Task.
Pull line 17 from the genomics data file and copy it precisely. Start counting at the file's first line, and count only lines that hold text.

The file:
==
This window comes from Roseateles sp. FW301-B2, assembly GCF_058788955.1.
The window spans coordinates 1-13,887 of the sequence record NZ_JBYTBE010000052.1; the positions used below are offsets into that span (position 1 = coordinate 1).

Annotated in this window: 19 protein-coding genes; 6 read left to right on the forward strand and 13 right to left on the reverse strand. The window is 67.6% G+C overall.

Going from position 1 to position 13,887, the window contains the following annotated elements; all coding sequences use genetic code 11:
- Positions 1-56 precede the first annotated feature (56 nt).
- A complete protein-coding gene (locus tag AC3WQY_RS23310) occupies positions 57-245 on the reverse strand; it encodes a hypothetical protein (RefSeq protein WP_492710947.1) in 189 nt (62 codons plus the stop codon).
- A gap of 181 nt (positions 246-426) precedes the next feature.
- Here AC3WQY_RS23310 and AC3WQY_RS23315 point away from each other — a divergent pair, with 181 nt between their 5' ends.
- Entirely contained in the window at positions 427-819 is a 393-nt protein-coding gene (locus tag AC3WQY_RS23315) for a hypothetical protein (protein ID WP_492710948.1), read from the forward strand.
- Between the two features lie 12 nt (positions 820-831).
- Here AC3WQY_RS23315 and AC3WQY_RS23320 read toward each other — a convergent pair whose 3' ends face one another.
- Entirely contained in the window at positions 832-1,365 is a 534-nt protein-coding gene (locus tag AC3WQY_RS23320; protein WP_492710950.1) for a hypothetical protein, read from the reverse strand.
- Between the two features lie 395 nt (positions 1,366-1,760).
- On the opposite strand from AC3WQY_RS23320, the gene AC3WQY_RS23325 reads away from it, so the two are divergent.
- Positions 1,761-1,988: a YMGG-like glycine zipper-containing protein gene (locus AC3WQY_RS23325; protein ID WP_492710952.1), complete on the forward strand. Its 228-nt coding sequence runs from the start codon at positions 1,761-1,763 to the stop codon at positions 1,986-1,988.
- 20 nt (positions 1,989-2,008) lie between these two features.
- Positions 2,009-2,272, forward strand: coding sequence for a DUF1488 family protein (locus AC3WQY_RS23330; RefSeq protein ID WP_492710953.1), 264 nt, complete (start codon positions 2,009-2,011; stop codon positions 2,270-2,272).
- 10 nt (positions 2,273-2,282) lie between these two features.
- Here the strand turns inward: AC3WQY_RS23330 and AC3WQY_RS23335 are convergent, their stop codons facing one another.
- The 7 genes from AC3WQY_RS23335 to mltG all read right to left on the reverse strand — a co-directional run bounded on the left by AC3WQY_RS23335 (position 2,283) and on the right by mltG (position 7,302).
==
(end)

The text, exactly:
- Positions 2,009-2,272, forward strand: coding sequence for a DUF1488 family protein (locus AC3WQY_RS23330; RefSeq protein ID WP_492710953.1), 264 nt, complete (start codon positions 2,009-2,011; stop codon positions 2,270-2,272).